In the case study mentioned above, tenants’ monthly NNN fees have risen by an average of $400. This jump adds up to nearly $5,000 in additional annual expenses. For retail tenants struggling to survive on already thin margins, such an increase could force tenants out of business altogether.
Clearly the Sanitation District Franchise Districts initiative is a travesty that’s destined to seriously harm countless local businesses. Not to mention hinder investment in Los Angeles retail real estate.
So, what’s a landlord to do?
At this point, options are few. Your best approach is to contact City of Los Angeles elected officials that represents you in the and make your displeasure with the new Sanitation Franchise Districts abundantly clear.
== > Determine who your district council person is – here. Call, leave messages, send emails, and write letters expressing your distress over the Sanitation Franchise Districts.
== > Contact Los Angeles County Supervisor, Sheila Kuehl – here. Call, leave messages, send emails, and write letters expressing your distress over the Sanitation Franchise Districts.
== > Contact Los Angeles Mayor, Eric Garcetti – here. Call, leave messages, send emails, and write letters expressing your distress over the Sanitation Franchise Districts.
Need Help Managing Trash Collection and Other Property Service Vendors?
There’s no doubt wrangling vendors is one of the most difficult aspects of shopping center management. And the fallout from the recent introduction of Department of Sanitation Franchise in Los Angeles outlined above is a clear indication of the considerable costs and frustration involved.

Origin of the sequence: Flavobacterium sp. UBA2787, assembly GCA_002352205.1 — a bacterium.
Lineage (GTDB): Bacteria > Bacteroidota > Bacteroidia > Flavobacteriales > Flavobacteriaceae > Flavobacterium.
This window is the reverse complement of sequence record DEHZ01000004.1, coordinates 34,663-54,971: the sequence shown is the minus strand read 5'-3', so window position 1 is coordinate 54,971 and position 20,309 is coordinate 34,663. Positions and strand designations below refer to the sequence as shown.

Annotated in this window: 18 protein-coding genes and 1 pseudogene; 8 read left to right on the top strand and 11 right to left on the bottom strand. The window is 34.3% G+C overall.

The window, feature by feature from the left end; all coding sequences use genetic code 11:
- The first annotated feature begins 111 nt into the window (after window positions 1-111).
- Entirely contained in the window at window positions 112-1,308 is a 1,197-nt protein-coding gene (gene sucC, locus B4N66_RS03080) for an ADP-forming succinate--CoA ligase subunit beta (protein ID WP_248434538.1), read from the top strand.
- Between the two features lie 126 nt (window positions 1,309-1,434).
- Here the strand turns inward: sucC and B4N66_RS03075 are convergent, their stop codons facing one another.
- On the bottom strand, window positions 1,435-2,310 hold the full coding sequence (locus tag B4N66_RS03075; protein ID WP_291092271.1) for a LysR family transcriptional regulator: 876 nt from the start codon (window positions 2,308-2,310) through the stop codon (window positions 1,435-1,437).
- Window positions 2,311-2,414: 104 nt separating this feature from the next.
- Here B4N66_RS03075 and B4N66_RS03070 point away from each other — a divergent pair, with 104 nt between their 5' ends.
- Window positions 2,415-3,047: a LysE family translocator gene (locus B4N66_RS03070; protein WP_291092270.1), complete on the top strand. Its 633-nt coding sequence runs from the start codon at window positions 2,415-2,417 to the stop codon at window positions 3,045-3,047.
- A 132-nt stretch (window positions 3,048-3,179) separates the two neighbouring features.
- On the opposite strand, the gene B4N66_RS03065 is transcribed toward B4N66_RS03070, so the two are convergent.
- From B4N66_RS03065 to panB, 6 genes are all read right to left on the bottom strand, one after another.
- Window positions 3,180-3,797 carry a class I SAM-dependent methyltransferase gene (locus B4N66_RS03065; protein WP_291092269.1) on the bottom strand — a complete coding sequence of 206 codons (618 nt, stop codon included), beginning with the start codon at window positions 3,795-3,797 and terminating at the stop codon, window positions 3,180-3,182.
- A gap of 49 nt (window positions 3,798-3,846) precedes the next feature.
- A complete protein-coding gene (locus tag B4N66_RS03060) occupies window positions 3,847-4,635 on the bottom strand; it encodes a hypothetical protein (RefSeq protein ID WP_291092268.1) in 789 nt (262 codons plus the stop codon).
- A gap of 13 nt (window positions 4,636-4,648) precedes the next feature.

The good news is, CBM can help!
We’ll take change of all your vendors, including waste collection. On your behalf, we’ll ensure your vendors not only provide top quality service, but do so at competitive prices. And if they fall short, we’ll help you find new vendors!
To find out more about how CBM’s professional property management can benefit your property, visit our Property Management Services page at: cbm1.com/services
Shake Shack Poised for Biggest Growth Year Ever
By QSR Magazine, November 2, 2017
Boosted by both revenue and overall sales increases of nearly 27 percent during its latest quarter, Shake Shack is planning to open more locations in new markets throughout 2018.
During a conference call Wednesday, CEO Randy Garutti said the company plans to open between 32 and 35 new company operated locations by the end of 2018, with about 20 percent of those units expected to open in new markets. 2018 will be the biggest year of unit openings for Shake Shack to date, and will result in year-over-year unit growth between 36 and 40 percent. Shake Shack has revised its forecast of opening 24 restaurants by the end of 2017 to potentially opening 26 units.